Making fun of Yusuf Islam, a.k.a. Cat Stevens, is safe as milk these days. The '70s superstar shares at least one trait with another formerly popular pop outfit from roughly the same period, the Bee Gees: both have been retroactively cast out by the very American listening audience that once loved them so.
Two recent pieces about Islam (the man, not the religion) give some interesting context about U.S. homeland security and Islam (the religion, not the man).
The Cleveland Plain-Dealer notes that while Islam was barred entry into the U.S. for "national security grounds,"
he was here as recently as May for a charity event and to promote a DVD. The White House confirmed he even met with its Office of Faith-Based and Community Initiatives "to talk about philanthropic work."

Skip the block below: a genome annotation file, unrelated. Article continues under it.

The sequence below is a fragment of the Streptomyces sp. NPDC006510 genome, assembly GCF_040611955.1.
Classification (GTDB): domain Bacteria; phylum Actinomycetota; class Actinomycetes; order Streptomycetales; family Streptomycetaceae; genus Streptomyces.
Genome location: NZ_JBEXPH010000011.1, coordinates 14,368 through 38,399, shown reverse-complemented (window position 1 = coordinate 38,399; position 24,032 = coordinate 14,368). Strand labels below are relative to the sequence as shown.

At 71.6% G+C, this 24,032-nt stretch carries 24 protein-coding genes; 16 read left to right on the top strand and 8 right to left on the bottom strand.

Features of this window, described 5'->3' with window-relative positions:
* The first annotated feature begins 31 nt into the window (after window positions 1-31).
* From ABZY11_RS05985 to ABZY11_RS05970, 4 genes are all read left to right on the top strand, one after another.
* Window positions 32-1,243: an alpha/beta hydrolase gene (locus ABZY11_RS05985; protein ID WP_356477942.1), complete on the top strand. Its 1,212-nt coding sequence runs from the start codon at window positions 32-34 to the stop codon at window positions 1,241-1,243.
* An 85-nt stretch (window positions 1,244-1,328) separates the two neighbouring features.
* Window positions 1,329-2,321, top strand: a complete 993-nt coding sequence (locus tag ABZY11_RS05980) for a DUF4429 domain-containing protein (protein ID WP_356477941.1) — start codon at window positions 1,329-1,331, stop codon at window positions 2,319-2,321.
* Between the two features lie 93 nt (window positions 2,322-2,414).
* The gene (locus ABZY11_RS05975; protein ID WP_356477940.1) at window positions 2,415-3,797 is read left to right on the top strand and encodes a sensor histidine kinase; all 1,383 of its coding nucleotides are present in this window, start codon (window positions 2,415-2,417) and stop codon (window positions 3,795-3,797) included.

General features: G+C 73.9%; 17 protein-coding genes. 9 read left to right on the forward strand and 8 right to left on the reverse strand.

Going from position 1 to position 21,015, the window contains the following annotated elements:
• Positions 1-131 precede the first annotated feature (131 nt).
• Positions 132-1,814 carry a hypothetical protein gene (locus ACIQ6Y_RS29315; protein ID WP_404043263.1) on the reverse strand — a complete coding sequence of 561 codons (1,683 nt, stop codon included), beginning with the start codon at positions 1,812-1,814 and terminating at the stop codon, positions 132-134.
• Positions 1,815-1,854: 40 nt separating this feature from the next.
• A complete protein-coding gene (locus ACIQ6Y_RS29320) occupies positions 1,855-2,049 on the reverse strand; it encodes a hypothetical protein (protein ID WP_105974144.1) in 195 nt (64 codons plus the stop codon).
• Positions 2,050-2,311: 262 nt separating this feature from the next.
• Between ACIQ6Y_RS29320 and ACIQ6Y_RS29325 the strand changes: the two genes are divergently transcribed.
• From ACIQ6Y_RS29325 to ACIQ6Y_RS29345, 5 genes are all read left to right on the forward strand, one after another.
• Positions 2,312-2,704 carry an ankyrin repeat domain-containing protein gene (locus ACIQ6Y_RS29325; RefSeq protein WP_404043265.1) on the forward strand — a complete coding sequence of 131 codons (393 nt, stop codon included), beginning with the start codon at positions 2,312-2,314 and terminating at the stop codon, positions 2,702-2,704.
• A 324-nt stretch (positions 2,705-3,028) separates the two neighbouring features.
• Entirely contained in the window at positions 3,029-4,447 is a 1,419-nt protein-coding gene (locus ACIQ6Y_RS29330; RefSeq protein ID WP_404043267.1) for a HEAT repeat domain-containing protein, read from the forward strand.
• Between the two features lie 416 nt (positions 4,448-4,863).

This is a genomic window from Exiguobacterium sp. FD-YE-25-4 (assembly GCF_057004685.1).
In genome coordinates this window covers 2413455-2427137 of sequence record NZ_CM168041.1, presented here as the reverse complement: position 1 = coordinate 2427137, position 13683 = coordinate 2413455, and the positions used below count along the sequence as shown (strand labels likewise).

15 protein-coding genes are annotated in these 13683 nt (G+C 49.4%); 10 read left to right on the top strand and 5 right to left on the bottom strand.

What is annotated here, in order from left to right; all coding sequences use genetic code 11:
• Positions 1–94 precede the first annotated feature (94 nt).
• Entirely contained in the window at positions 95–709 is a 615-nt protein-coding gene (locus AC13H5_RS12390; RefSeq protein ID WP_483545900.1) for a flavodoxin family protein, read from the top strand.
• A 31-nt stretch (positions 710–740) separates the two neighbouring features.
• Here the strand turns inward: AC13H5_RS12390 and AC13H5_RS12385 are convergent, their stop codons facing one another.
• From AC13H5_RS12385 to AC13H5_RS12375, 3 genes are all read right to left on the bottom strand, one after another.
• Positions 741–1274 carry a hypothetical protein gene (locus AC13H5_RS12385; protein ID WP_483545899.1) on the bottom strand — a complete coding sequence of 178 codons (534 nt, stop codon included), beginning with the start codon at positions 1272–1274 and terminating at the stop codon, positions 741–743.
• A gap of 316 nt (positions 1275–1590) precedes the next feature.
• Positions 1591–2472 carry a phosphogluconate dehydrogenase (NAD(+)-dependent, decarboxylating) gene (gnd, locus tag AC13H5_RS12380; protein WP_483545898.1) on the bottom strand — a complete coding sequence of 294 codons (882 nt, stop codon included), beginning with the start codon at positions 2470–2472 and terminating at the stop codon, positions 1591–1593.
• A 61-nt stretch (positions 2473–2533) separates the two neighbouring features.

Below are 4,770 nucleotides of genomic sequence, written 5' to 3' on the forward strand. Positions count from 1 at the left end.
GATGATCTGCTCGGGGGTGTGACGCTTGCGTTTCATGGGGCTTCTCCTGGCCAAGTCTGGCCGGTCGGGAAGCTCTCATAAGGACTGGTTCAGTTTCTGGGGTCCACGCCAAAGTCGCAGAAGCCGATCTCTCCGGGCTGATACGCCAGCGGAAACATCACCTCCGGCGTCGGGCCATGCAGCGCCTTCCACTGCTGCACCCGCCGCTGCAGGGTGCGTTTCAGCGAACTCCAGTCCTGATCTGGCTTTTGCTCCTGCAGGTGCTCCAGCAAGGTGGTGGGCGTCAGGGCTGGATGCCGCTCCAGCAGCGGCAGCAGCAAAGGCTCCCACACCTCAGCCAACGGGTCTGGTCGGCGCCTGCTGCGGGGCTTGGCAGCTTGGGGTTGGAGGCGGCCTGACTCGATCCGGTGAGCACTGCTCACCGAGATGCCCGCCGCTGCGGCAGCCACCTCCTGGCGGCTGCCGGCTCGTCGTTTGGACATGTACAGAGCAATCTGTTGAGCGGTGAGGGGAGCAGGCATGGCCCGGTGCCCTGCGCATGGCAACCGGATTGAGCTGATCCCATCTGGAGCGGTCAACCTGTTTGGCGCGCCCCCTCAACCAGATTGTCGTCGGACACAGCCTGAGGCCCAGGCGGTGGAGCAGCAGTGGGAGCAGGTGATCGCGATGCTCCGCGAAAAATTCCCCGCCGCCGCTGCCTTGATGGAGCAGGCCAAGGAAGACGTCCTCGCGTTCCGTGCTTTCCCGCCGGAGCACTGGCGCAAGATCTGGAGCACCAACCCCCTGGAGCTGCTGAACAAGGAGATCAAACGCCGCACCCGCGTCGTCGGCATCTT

Which makes you wonder about the efficacy of no-fly and watch lists (if you weren't wondering already). Whole thing here.
And in The Weekly Standard, Stephen Schwartz, author of an excellent history of California a few years back, asks "Is Cat Stevens a Terrorist?" He answers no, basically, though he believes the guy shouldn't be let in the country. That conclusion is debatable, but Scwhartz's discussion of Wahhabism, "the state religion of Saudi Arabia," is really interesting:
Wahhabism, the state religion in Saudi Arabia, and the inspirer of al Qaeda, is especially known for its hatred of music. In Wahhabi theology, all music except for drum accompaniment to religious chanting is haram, or forbidden. For anybody who has had contact with Muslim civilization, this is a fairly shocking bit of information, since music is one of the great glories of Islamic culture.
Whole thing here.